updated 9/14/2007 8:05:39 PM ET 2007-09-15T00:05:39

The Air Force has dropped a criminal indecency charge filed against a female airman who refused to testify against another airman she had accused of rape, her lawyer said Friday.

The commander of the 43rd Airlift Wing at Pope Air Force Base decided this week to drop the indecency charge, which alleged sex in the presence of others, said Capt. Chris Eason, an attorney for Airman 1st Class Cassandra Hernandez.

Hernandez’s attorneys have said they believed the charge was filed in retaliation for her refusal to testify.

The 20-year-old had been scheduled for a Sept. 24 court-martial and could have faced up to a year in prison. Instead, Hernandez pleaded guilty to underage drinking and received a nonjudicial punishment, Eason said.

“I’m just glad to have my life back,” Hernandez said in a statement released by her lawyers. “Overall, I’m still disappointed in how this was handled, but if they recognize the things they did wrong and can fix them for future victims, then it was all worth it.”

In May 2006, Hernandez reported she had been raped by three airmen during an alcohol-fueled barracks gathering. One of the airmen was charged with rape. But after initially helping prosecutors, Hernandez declined to cooperate further.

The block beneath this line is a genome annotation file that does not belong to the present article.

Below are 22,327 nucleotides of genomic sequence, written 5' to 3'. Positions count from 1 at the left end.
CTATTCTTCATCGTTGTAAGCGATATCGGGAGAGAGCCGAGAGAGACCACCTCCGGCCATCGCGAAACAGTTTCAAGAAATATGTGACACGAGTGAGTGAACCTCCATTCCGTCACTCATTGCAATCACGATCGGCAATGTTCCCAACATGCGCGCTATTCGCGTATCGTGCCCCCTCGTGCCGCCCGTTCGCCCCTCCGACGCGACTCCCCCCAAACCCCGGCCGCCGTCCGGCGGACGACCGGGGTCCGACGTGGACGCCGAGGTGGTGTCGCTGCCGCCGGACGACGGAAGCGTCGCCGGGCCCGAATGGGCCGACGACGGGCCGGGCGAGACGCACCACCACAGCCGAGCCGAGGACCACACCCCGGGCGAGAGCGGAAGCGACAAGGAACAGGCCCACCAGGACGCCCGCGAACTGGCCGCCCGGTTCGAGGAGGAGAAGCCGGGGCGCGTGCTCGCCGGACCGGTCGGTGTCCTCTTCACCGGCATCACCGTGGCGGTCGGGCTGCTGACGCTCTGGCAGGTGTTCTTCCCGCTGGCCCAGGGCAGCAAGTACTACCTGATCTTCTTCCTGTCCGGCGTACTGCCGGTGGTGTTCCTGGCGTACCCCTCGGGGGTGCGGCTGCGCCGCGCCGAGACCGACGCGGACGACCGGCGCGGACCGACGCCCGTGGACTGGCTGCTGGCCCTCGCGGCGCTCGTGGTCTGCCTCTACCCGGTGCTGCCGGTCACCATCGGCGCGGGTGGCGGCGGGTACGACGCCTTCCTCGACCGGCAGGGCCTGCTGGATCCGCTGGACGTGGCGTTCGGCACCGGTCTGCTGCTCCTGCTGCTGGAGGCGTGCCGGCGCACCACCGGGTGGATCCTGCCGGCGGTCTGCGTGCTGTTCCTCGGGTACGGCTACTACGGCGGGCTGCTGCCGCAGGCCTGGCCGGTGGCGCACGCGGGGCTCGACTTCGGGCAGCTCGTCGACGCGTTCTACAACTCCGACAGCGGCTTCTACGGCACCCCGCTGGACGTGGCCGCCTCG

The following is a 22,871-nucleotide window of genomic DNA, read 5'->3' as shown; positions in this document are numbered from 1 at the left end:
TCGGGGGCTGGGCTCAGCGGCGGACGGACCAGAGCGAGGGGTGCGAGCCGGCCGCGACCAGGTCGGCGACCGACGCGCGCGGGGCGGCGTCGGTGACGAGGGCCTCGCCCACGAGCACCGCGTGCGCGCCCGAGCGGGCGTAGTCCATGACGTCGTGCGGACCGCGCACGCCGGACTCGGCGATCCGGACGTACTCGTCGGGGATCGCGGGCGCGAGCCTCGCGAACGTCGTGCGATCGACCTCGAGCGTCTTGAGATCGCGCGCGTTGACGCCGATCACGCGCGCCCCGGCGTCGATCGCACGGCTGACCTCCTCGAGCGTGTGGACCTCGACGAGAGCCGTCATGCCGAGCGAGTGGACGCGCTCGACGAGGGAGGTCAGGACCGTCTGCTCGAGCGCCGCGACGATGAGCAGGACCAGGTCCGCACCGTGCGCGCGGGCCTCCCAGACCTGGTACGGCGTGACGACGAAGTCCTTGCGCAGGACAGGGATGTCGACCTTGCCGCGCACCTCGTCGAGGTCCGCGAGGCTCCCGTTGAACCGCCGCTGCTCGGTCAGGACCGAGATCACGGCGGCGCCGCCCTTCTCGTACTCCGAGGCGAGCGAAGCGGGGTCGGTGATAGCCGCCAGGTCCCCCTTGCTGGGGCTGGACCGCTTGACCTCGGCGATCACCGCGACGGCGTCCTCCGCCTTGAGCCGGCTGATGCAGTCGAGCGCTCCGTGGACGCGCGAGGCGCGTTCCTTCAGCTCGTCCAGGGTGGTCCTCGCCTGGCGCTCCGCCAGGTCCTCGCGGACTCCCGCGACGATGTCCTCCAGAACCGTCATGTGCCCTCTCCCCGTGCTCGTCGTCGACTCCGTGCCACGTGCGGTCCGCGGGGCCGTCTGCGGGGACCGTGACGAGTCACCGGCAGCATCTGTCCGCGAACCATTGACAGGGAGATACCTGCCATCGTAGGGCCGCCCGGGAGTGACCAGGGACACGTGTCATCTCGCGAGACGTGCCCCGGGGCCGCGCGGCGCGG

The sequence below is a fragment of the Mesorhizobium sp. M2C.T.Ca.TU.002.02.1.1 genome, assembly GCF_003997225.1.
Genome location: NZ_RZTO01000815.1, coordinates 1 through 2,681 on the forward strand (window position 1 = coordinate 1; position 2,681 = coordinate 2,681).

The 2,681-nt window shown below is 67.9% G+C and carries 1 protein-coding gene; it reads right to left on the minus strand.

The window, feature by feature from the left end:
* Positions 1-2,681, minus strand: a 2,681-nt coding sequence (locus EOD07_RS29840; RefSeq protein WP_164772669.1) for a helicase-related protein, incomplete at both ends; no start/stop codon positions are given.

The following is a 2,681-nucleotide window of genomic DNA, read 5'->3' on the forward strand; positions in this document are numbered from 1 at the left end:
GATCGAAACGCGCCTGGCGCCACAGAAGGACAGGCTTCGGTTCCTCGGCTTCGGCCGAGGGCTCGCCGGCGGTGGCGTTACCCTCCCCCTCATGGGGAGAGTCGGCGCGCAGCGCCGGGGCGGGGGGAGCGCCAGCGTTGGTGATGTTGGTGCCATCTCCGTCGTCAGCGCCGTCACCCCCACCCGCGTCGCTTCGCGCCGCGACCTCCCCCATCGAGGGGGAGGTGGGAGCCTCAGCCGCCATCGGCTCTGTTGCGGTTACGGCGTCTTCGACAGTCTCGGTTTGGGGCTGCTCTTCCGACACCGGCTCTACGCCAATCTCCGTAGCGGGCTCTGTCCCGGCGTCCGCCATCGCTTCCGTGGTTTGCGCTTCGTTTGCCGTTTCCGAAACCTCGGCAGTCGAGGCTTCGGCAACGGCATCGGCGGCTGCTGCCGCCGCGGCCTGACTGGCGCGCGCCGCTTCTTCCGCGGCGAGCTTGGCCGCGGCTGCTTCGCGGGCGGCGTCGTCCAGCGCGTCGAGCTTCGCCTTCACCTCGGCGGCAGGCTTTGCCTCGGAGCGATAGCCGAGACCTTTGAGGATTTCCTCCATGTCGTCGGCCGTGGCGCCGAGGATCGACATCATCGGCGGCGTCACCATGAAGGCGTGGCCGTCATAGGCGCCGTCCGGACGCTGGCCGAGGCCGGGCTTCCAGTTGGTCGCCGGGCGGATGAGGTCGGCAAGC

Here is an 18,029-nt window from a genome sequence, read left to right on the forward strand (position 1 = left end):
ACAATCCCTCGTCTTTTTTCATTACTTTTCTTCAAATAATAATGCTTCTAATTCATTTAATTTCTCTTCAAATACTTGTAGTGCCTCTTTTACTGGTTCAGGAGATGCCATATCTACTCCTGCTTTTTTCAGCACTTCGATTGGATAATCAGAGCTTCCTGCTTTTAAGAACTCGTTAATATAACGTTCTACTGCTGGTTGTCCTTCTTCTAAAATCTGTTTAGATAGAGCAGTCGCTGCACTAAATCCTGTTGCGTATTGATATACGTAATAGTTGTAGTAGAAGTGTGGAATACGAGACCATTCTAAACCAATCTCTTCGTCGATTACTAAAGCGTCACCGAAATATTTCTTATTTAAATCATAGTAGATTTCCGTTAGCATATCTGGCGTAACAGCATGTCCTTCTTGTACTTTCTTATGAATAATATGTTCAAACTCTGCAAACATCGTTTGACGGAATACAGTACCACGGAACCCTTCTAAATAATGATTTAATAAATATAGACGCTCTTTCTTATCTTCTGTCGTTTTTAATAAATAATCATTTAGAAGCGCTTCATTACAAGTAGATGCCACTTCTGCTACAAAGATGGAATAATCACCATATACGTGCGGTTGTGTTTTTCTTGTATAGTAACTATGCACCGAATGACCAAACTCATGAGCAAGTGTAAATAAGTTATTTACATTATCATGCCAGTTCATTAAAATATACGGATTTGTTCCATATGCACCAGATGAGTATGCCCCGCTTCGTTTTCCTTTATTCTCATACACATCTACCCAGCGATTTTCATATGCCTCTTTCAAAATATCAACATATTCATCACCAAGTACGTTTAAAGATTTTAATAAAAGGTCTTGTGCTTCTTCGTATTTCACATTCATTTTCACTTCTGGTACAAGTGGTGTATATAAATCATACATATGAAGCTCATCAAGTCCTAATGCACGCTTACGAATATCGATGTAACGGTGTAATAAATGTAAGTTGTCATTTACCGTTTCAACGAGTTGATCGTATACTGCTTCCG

Hernandez has said she felt she wasn’t protected and was “being hung out to dry.”

Three male airmen she accused of rape received nonjudicial punishment for indecent acts, and were granted immunity to testify at Hernandez’s trial, according to Air Force legal documents.

Hernandez was initially offered the same nonjudicial punishment, which Eason said she rejected. Eason said the agreement to drop the criminal charge was reached after negotiations with prosecutors and approved by Col. Timothy Zadalis, commander of the 43rd Airlift Wing.

Capt. Beverly Mock, a wing spokeswoman, said Friday she couldn’t discuss details of the case because of privacy laws. Messages left for the prosecutors who handled the case and Zadalis were not immediately returned.

The Associated Press normally does not identify people alleging sexual assault, but Hernandez has gone public with her story and has spoken to news media.

Capt. Omar Ashmawy, another Hernandez attorney, said she is receiving support from the Air Force “as a result of the real psychological and physical trauma suffered from this sexual assault.”

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